The transformation in higher education is rooted in three trends: the introduction of the market into higher education, a view of students as consumers and an instrumental attitude to knowledge. Last year the British government scrapped the department overseeing higher education and handed over responsibility for universities to the Department for Business. The change was symbolic of the attempt to erase the distinction between universities and businesses. Universities are expected to charge for their courses, compete for students and sell research to corporations.
As universities have turned into businesses, so students have turned into consumers. ‘Student choice’, the Browne report argues, ‘will drive up quality’ and the measure of quality is ‘student satisfaction’. What students need is ‘the opportunity to choose between institutions on the basis of price and value for money’. For Browne, what should matter to a student are less the intellectual virtues of a course than its rate of return. This is the voice not of an educator but of an accountant, the voice of someone interested not so much in reading books as in balancing them.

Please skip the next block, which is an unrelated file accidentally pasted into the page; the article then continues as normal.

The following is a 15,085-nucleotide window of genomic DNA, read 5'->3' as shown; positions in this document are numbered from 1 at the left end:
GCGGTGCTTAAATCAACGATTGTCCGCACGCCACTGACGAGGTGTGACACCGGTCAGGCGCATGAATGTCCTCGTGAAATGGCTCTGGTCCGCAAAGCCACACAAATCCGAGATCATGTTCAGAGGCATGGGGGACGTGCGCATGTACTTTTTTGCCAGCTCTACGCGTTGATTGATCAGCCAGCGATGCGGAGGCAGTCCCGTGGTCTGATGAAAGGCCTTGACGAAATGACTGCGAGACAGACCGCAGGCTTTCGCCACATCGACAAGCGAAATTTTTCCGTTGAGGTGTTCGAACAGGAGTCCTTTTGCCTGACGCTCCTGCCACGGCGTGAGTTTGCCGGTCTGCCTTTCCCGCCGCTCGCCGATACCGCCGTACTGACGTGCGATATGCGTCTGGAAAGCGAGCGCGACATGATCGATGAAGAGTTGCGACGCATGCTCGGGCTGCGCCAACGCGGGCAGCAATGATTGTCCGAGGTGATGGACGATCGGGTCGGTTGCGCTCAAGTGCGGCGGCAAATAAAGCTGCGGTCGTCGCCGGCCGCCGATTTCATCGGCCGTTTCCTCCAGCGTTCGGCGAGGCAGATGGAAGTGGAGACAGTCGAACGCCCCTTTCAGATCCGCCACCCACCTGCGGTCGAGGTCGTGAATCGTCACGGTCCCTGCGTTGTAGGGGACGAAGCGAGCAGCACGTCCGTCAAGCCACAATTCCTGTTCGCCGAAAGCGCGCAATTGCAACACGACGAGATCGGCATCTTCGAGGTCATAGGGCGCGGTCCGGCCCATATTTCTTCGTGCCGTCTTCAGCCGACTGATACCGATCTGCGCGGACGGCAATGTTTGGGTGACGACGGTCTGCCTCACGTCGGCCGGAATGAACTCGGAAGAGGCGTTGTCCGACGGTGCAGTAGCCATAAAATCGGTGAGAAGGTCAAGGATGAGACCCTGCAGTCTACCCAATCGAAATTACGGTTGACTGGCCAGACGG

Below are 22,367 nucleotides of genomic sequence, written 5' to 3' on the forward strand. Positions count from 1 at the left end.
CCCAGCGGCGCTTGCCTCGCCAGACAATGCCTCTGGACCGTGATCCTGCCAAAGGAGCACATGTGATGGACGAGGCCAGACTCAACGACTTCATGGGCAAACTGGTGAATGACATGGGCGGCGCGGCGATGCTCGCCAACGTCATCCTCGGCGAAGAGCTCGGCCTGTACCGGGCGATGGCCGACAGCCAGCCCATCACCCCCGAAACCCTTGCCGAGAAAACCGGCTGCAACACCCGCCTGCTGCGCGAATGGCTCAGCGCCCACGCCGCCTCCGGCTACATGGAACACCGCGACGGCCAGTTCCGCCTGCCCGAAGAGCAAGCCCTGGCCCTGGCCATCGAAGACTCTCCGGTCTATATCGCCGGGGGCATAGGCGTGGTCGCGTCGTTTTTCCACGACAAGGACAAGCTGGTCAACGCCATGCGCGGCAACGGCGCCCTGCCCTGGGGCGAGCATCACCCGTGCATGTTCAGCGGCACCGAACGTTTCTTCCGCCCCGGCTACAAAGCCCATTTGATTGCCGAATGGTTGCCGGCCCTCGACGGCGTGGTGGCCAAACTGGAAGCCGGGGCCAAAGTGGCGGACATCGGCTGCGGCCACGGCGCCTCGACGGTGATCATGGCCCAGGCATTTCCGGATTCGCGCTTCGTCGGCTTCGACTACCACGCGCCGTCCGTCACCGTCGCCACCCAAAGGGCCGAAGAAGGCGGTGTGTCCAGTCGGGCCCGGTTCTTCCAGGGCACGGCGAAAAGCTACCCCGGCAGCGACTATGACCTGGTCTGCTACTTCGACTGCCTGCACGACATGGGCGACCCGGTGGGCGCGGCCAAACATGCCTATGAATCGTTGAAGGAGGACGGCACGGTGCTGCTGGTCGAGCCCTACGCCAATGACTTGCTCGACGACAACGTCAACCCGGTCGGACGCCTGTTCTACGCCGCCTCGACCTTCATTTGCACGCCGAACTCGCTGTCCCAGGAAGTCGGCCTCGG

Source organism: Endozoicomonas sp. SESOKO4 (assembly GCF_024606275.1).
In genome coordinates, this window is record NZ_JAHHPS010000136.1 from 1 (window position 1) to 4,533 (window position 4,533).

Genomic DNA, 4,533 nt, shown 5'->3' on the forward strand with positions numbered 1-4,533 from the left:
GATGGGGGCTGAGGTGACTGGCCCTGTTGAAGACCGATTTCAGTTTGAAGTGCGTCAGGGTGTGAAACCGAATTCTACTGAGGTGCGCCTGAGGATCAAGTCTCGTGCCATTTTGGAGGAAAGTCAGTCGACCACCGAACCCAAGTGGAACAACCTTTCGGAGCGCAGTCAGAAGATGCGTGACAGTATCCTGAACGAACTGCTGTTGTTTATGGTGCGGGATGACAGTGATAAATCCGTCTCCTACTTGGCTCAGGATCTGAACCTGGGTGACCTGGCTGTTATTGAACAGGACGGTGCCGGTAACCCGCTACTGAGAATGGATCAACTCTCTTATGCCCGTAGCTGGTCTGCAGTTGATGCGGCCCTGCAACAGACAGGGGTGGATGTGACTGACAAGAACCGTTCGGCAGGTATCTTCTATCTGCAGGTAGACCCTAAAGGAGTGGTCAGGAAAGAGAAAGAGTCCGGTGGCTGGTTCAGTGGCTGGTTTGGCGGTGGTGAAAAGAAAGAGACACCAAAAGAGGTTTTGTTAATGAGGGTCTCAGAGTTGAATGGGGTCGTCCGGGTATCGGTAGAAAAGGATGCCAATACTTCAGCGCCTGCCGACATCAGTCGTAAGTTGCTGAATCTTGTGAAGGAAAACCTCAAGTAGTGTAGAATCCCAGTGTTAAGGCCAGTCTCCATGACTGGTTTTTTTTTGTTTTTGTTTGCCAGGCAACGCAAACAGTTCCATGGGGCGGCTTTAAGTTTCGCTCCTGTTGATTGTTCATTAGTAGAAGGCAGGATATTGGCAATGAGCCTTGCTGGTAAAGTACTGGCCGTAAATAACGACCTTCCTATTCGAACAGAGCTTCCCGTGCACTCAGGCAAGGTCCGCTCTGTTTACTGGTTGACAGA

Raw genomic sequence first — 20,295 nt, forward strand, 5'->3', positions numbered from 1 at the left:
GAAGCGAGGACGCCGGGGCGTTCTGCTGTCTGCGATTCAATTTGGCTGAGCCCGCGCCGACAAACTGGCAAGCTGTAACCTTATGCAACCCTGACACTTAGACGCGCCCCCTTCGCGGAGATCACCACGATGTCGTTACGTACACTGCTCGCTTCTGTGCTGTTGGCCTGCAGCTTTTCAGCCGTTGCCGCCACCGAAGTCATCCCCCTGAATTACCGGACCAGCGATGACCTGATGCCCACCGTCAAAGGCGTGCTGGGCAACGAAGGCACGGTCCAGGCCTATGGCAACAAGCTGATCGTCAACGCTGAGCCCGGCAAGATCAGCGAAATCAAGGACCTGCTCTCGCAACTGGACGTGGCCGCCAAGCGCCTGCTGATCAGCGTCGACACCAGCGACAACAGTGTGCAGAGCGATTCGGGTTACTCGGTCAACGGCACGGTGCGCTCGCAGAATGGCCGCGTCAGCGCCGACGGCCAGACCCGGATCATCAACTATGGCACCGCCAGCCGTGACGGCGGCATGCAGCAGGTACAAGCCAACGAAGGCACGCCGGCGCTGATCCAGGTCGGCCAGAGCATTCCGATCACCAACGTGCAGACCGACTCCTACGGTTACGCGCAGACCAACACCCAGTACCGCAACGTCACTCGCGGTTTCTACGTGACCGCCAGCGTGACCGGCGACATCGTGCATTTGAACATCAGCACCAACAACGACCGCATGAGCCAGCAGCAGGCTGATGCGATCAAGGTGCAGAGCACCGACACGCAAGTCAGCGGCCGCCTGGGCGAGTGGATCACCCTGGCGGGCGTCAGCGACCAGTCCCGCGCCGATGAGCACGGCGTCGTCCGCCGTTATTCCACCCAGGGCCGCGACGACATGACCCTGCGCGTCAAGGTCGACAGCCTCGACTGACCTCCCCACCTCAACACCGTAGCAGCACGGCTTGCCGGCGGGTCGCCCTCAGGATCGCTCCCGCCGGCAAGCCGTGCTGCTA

The trouble is, there is a fundamental difference between being a student and being a consumer. Education is not a product but a relationship and a process, a relationship between student and lecturer, and process by which knowledge transforms the individual. When someone buys a car or a hamburger, he or she is purchasing a pre-packaged, readymade commodity to satisfy a specific need. Education is about creating critical thinkers whose skill is precisely the ability to challenge ideas that are pre-packaged or readymade or designed to satisfy such a need.